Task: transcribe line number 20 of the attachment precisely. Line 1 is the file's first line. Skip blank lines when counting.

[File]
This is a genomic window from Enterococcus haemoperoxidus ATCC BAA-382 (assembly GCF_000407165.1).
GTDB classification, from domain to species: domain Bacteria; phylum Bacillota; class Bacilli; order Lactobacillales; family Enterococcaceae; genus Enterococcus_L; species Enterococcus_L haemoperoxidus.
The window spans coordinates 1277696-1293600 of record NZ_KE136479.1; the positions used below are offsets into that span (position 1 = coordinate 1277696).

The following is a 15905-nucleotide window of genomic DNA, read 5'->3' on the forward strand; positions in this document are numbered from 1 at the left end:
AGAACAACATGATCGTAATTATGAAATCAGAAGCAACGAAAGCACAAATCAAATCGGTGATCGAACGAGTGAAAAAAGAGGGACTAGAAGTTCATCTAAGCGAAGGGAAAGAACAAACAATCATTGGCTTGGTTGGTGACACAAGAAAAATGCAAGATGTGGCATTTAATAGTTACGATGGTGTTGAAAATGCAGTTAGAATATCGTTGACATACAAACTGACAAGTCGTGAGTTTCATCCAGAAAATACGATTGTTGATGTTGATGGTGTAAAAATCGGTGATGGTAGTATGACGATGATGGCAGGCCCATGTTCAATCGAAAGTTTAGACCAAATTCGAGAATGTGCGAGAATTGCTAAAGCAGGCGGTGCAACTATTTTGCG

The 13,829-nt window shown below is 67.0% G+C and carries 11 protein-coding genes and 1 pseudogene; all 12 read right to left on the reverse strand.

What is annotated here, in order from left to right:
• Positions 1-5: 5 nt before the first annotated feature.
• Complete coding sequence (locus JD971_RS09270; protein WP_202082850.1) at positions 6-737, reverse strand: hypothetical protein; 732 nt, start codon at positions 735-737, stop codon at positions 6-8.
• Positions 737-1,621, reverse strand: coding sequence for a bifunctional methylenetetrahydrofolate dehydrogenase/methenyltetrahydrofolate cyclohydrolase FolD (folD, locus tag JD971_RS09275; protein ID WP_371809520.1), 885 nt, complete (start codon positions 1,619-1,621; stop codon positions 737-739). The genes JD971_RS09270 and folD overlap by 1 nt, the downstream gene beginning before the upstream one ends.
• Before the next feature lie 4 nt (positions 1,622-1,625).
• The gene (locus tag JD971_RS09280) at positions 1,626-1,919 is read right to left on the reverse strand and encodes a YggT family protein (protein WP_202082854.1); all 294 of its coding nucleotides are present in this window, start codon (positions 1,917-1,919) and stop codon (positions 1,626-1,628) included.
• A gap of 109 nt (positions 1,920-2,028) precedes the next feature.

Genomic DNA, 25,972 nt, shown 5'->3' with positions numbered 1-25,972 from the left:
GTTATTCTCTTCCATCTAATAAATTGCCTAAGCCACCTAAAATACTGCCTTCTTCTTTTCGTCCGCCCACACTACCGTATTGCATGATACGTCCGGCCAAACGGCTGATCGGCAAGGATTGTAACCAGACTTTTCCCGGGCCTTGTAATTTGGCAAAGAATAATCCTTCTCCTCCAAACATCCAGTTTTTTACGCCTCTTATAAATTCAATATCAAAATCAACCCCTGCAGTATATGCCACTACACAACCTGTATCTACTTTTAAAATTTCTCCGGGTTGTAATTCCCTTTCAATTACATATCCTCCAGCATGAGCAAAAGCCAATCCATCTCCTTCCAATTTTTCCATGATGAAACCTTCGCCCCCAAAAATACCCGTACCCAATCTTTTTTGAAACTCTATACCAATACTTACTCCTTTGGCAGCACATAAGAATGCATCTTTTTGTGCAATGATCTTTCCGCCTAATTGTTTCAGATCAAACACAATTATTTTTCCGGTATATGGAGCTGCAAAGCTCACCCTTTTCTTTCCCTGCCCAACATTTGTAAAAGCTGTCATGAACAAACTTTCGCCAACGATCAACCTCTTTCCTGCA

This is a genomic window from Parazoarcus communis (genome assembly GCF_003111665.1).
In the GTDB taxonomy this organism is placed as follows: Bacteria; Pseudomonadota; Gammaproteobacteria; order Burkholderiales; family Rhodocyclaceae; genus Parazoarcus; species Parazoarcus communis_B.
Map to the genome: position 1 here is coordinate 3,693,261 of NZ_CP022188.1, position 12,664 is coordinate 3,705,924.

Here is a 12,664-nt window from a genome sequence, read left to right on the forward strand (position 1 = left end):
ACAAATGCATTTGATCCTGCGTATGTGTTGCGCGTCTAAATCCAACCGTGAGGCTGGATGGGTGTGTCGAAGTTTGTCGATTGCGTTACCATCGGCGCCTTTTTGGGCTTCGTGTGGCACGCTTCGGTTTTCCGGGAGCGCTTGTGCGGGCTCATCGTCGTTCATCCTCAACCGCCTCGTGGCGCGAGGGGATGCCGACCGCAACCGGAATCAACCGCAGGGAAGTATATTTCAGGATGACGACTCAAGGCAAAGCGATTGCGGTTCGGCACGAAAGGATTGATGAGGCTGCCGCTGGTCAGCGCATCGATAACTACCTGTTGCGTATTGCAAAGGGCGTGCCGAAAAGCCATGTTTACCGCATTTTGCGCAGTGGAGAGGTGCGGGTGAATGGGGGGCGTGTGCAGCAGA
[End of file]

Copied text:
ACAAATGCATTTGATCCTGCGTATGTGTTGCGCGTCTAAATCCAACCGTGAGGCTGGATGGGTGTGTCGAAGTTTGTCGATTGCGTTACCATCGGCGCCTTTTTGGGCTTCGTGTGGCACGCTTCGGTTTTCCGGGAGCGCTTGTGCGGGCTCATCGTCGTTCATCCTCAACCGCCTCGTGGCGCGAGGGGATGCCGACCGCAACCGGAATCAACCGCAGGGAAGTATATTTCAGGATGACGACTCAAGGCAAAGCGATTGCGGTTCGGCACGAAAGGATTGATGAGGCTGCCGCTGGTCAGCGCATCGATAACTACCTGTTGCGTATTGCAAAGGGCGTGCCGAAAAGCCATGTTTACCGCATTTTGCGCAGTGGAGAGGTGCGGGTGAATGGGGGGCGTGTGCAGCAGA